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New standards in America

A radical change in the American safety standard for devices which protect wind turbines against power surges means that most units employed in wind power stations in the US no longer meet basic requirements. The new standard was introduced by Underwriters Laboratories (UL) in February in response to concerns that surge protection devices (SPDs) could be a fire hazard when conducting the high currents and energies typically encountered during a lightning strike (main article).

Previously, the UL safety standard required that an SPD withstand a continuous current conduction of five amperes for at least seven hours. The specification related to situations when the SPD is required to clamp voltage to a safe level, allowing the unit to withstand a continuous short circuit originating from the power system. During this test the device is not allowed to explode, start a fire or generate smoke.

Use of SPDs containing standard metal oxide varistors (MOVs) that are normally designed to conduct short impulse currents to clamp high-energy impulses is a challenge. No standard MOV can withstand 5A for seven hours without overheating. The practice in the past was to disconnect the MOV during the UL test to prevent it failing. If a disconnection mechanism was not included in the SPD, fuses were installed in front of the SPD to achieve the same result. With either solution the wind turbine is left unprotected during a power surge, just as it needs most protection.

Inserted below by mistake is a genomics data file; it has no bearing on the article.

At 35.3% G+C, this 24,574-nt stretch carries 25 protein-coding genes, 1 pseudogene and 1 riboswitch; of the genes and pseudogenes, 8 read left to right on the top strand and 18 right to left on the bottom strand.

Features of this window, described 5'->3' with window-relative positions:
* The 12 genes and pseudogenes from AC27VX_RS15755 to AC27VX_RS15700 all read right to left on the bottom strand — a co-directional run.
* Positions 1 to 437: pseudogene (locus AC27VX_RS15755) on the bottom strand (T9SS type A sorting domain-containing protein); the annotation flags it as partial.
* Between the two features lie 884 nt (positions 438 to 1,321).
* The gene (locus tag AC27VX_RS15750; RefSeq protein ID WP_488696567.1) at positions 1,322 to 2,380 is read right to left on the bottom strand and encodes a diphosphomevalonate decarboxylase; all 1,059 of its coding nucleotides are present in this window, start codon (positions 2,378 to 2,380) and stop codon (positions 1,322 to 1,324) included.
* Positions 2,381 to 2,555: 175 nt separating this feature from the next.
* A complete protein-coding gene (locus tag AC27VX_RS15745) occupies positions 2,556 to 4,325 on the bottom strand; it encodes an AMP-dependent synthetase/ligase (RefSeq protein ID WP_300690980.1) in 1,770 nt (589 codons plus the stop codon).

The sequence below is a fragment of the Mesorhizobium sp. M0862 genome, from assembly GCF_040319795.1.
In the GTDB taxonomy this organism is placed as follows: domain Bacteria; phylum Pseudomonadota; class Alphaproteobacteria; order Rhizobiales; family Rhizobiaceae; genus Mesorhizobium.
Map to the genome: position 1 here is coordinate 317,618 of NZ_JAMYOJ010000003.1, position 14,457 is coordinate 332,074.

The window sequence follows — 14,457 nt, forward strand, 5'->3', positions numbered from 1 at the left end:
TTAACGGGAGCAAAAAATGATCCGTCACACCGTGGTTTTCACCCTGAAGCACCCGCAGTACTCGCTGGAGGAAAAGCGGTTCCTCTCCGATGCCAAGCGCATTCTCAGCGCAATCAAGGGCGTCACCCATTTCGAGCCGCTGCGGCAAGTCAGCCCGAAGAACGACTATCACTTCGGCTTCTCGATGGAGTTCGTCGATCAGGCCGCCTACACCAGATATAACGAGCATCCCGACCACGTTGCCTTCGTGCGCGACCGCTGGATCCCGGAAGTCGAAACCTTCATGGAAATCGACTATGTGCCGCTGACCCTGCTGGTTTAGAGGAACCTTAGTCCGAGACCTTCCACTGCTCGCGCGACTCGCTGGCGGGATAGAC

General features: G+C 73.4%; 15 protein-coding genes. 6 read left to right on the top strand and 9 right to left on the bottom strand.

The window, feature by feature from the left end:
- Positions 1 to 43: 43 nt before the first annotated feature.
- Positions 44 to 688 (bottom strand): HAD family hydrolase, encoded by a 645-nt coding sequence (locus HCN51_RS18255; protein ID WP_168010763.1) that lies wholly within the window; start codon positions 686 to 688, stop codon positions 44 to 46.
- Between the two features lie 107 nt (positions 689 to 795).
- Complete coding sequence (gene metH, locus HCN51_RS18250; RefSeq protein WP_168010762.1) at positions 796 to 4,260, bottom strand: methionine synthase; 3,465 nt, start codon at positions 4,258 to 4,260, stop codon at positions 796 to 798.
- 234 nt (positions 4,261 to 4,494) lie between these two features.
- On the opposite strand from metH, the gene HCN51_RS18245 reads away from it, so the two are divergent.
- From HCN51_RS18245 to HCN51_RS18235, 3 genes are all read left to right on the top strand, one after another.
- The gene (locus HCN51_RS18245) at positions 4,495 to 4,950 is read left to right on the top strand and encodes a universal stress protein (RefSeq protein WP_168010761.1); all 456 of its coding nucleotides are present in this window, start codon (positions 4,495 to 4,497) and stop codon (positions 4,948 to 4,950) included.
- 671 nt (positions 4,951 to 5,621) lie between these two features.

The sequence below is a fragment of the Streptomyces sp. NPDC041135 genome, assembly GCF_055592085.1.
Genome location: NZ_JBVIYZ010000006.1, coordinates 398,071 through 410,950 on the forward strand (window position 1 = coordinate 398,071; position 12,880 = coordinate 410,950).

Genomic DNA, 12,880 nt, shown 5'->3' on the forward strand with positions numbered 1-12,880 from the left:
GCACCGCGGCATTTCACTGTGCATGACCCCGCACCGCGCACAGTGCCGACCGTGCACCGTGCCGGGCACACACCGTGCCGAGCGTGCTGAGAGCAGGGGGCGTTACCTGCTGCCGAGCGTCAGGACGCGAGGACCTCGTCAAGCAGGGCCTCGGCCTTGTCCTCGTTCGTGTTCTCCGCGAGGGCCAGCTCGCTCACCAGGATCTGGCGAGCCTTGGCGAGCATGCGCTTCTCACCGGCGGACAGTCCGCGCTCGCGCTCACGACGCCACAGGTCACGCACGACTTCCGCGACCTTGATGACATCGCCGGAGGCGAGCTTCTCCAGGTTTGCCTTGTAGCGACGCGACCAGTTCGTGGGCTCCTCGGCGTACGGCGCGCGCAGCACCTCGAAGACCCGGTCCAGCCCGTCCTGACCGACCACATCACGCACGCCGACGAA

Since introduction of the revised standard, an SPD must be able to withstand a current of 1000 amps for seven hours. The new rule means that SPDs designed with mechanisms that disconnect the unit in self protection are not enabled to disconnect up to 1000A. As a result, a large number of SPD types based on standard MOVs will no longer meet the UL requirements.

Alternatives have to be found. Spark gaps could theoretically be used, but spark gaps are generally not allowed inside cabinets due to the open blasting. Spark gaps also have higher clamping voltages (the voltage which is present when the SPD suppresses a surge) than MOVs. This clamping voltage has to be much lower than the immunity level of the protected equipment.

Varistors are still the best components for protection against fast transients, such as the huge differences in current resulting from lightning strikes. New technology based on a single high capacity MOV is available and seems to be the best approach for achieving optimum protection featuring high energy absorbing capacity, low clamping voltage and an ability to handle several hundreds of surges.

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